Driving in China: a man sees red

Markus Stier
Driving in China
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C hen Dong curses, and he can do that very well in German . He studied German. Nothing is moving forward on the second ring road. It is late morning, but Beijing does not adhere to fixed rush hour times. 'The traffic has gotten worse and worse over the past three years,' he complains.

It may be that the Chinese are completely different from us, but there is one thing they do not differ in a bit: when they become wealthy, they buy a car. China is the largest growth market in the world. 100 national manufacturers alone cavort in the Middle Kingdom. But you only buy their goods when there is not enough more. Anyone who has achieved something buys a German car and an SUV for city traffic. The law of the fittest applies on China's roads. Whoever drives the larger or more expensive car has right of way. Connoisseurs warn against large, dark limousines whose chauffeurs act as if they are above the law.

Bicycles are rare, so are high speeds

Bicycles have become rare in the capital, even the rickshaw drivers are switching to electric drives on a large scale. Anyone who is on the move on two wheels or on foot is actually not considered a road user and has to see how they get along. China wants to get faster and is paralyzing itself. The average speed on Beijing's streets is 25 km /h, half as much at peak times. The bike is becoming competitive again. Five million cars fight their way through the traffic of the 18 million metropolis every day. There would be a lot more if the regional government had not limited new registrations a few years ago. 20,000 new cars are added every month.

The coveted license plates will be raffled off in a lottery. You are entitled to drive the car every other day. It may be that the god of the west ordered people to rest on the seventh day, but that is not the god of the Chinese either. 'Sundays are the most unpredictable. Everyone is allowed to go out on the street,' says Fong Lei, who as a photographer in the capital constantly has to drive his small SUV to the Summer Palace in the west or the Forbidden City in the center.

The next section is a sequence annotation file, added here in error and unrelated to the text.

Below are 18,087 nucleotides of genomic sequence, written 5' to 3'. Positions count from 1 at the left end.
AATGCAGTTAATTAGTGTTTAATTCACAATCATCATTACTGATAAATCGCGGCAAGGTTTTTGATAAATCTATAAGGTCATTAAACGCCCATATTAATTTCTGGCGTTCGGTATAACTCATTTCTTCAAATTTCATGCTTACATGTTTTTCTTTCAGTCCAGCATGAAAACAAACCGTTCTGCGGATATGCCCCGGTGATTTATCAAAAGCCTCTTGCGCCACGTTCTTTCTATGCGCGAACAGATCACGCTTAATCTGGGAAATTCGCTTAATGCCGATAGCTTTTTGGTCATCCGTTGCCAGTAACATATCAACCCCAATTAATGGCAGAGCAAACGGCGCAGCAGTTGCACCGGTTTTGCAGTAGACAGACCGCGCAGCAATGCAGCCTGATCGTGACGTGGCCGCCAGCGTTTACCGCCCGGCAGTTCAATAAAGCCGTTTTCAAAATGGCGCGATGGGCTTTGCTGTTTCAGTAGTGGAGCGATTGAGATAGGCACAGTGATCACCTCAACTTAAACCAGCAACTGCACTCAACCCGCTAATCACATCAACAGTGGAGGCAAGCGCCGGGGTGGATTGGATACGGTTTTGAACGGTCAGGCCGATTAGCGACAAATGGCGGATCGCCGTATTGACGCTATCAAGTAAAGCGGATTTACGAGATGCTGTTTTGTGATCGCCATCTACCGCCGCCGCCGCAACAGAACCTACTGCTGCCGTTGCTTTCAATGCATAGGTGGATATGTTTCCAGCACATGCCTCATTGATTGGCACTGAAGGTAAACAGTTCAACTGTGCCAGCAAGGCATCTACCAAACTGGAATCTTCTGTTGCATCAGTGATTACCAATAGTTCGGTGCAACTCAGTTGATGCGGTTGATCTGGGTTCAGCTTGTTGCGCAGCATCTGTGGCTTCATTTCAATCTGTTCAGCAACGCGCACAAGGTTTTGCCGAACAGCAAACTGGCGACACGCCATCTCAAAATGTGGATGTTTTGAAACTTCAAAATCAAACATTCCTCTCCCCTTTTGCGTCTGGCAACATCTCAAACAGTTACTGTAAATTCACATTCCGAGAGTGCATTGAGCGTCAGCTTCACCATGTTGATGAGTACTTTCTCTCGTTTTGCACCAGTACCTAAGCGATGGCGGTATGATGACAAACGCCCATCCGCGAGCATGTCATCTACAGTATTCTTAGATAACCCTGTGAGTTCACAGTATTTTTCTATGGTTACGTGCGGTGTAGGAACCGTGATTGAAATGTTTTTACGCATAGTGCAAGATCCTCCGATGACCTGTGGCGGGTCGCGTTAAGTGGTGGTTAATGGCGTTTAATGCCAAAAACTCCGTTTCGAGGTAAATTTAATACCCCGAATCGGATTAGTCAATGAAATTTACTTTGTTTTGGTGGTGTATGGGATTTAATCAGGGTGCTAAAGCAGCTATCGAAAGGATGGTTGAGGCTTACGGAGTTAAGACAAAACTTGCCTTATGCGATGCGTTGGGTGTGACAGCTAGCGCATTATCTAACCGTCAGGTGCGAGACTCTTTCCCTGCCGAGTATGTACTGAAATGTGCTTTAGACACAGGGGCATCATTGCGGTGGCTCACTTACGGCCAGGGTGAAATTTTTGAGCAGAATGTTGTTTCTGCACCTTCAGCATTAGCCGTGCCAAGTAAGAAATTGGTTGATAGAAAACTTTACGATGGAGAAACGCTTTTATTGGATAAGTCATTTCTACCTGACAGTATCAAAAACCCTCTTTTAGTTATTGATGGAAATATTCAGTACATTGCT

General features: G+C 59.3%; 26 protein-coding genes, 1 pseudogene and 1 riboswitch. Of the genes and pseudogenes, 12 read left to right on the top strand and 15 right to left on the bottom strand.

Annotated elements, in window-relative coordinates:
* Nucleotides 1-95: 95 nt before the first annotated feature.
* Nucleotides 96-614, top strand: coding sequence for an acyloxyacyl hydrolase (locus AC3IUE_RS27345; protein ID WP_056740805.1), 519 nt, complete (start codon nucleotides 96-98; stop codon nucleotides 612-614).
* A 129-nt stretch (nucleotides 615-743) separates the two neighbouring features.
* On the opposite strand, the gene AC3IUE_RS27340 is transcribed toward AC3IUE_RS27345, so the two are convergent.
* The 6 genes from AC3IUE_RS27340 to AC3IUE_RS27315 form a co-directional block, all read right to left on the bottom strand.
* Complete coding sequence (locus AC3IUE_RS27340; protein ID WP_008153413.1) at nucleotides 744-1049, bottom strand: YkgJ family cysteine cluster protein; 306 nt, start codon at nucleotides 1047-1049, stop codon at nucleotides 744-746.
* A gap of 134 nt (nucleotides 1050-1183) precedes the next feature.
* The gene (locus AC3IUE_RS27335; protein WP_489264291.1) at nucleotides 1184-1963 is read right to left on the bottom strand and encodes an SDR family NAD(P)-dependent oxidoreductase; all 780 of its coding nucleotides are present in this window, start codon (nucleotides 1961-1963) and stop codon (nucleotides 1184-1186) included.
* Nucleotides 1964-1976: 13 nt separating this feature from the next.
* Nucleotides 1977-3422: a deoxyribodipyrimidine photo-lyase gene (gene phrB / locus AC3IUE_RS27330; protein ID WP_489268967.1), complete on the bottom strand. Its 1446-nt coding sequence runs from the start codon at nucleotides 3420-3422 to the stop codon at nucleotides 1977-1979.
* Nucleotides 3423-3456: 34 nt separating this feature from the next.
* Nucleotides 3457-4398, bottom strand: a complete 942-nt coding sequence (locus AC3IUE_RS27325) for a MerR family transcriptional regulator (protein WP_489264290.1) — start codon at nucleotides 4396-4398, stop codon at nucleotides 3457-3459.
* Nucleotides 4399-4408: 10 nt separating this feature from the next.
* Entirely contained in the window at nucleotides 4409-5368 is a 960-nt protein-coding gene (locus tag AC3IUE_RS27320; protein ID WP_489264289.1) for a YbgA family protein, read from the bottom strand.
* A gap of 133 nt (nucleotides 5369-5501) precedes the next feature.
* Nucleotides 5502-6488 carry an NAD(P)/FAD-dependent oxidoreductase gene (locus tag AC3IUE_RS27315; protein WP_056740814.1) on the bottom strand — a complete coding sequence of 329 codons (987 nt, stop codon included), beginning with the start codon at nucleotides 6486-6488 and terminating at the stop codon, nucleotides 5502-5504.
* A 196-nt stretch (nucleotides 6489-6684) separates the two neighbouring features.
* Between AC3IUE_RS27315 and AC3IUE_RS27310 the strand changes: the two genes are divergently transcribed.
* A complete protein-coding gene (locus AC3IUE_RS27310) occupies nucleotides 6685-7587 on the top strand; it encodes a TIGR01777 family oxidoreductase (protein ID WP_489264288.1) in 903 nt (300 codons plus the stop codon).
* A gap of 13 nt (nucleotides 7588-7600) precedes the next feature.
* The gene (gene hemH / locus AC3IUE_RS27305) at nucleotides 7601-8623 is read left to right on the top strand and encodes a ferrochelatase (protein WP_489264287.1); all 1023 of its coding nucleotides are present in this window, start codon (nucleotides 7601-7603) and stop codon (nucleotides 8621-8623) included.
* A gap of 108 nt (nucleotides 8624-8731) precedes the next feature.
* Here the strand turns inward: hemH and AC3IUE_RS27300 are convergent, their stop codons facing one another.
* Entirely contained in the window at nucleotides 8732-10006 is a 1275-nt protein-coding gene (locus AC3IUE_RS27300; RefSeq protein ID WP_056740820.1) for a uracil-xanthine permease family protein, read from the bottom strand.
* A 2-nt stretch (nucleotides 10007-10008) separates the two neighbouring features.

Today is Sunday. Let's see. Of the five ring roads, at least the fourth is not a good choice. But immediately it's off to Jingmi Road, which leads from the northeast to the city center.At least two lanes are also turned off in one lane. If you stand behind the back, you never get there.

There are also traffic rules

Of course there are also traffic regulations in China, but they don't even care Police. If necessary, overtaking on the motorway at 120 km /h on the hard shoulder if the three official lanes are occupied. Nobody adheres to a right-hand drive law. And so everyone jumps back and forth between the tracks to find the best gap that needs to be sought with the foresight of a chess player and the tough duel of a Shaolin monk. Section one of the unofficial traffic regulations reads: If you hesitate, you lose.

The anarchy on the streets has its charm. Those who like to drive can feel freer in China. But because everyone else is also taking some liberties, the crowd takes a lot of nerves. If you want to relax, sit in the back. Apparently every second taxi driver in Beijing has potency problems.

Papperlapapp. Is everything psychosomatic. You have to see the whole thing in a sporty way. Dongshi West Road is dense, so turn right in a flash and then left again into a parallel street. Beware, a mother with a child crosses the street on a moped without looking. Should she be in someone's way, they'll honk. In fact, the Chinese tend to rely on their ears in traffic. Horns are honored in all situations without anyone becoming aggressive. After a short hello-here-come-I-horn, the swivel into the narrow parallel street was successful. It goes on for 500 meters to the next traffic light.

To alleviate the nervousness there, clocks are attached to the traffic light systems that count down the time until the next green phase. But pole position is no guarantee of a good start either. Ten seconds beforehand, a dozen cyclists feel their way into the intersection, even though traffic is still moving from the other direction. The first competitors roll in five seconds before the green; if you start on time, you will be sixth at most.

Alleys are to be avoided

Suddenly everything stands still - and the Beijing novice behind a smelly truck. Well wait, we can do something else. The idea of ​​using the narrow streets of one of the old town districts known as Hutong was not so clever. Many streets only offer space for rickshaws. It zigzags between plastic chairs from street restaurants.

So the stranger gets to know a touch of the real Beijing. Suddenly a large road appears on the horizon, where the traffic flows freely. On the six-lane Road of Eternal Peace, you pass the Mao mausoleum and the entrance to the Forbidden City, the former imperial palace.

Before that, the tour groups gather. Most of the visitors are by buscame from the provinces because they can only dream of having their own car. But they do practice at the gate of the former imperial palace - and stand in a 100 meter long queue.

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